Edge computing is a key paradigm to offload the core network and effectively process massive Internet of Things (IoT) raw data without sending them to the cloud. This paradigm normally relies on a set of purpose-built and pre-planned servers, which host storage and processing resources to provide IoT services close to the data sources, thus saving core network resources and offloading the remote cloud infrastructure. In this paper, we propose to turn the network edge into a dynamic, distributed computing environment that supports the provisioning of IoT services, by exploiting the recent evolution of Named Data Networking (NDN), supporting both name-based data retrieval and computation. Specific name structure and novel NDN forwarding mechanisms are designed; a distributed strategy is also engineered to select the service executor among edge nodes, with the objectives to (i) limit the raw IoT data traffic crossing the network, and (ii) allocate the service execution according to the nodes’ available processing resources. Numerical analysis shows that the performance of the proposed framework approaches the one of the optimal solution of a formulated Integer Linear Programming problem. System-level ndnSIM simulations confirm that the proposal also outperforms the considered state-of-the-art benchmark solutions in terms of service provisioning time.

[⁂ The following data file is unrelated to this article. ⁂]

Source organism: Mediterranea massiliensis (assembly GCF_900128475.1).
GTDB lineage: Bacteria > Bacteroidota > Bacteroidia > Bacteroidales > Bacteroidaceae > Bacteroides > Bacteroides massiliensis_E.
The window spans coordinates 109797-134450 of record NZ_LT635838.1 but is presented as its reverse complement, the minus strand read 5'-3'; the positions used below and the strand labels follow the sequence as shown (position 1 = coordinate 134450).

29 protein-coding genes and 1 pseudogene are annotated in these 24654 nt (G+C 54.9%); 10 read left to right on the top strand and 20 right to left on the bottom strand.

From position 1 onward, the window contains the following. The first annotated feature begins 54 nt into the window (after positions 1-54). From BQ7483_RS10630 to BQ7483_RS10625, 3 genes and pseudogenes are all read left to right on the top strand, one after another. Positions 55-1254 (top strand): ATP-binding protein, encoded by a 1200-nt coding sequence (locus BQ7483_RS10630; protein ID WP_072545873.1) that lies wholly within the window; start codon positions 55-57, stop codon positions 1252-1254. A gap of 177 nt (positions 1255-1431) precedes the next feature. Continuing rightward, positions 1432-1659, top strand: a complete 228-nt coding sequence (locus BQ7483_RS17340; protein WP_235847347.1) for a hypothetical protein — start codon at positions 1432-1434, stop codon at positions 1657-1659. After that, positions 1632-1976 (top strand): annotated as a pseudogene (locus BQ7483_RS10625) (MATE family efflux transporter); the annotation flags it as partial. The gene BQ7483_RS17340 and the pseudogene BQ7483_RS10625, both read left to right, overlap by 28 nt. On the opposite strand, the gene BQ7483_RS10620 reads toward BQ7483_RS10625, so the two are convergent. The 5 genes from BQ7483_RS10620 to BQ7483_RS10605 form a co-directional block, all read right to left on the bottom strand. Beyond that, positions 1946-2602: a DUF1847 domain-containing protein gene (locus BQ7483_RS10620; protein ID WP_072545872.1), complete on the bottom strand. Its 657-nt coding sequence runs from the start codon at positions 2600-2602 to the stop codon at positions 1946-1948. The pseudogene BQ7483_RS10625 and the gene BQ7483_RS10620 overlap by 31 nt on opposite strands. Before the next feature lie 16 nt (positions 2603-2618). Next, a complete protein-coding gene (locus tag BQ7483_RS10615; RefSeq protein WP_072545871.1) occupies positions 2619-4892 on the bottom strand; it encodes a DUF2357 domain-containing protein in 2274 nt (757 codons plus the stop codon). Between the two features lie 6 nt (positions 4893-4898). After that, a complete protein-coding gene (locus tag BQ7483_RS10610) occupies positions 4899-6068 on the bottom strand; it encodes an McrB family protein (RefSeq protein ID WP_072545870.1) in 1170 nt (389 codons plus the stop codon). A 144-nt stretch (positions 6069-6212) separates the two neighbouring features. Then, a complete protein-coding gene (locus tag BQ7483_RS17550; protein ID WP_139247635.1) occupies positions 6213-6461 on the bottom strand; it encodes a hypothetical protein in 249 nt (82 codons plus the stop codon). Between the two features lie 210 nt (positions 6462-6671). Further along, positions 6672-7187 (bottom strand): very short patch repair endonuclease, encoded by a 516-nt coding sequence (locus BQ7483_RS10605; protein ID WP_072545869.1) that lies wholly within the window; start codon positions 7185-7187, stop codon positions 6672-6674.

|Titolo:||IoT Services Allocation at the Edge via Named Data Networking: From Optimal Bounds to Practical Design|
|Data di pubblicazione:||2019|
|Appare nelle tipologie:||1.1 Articolo in rivista|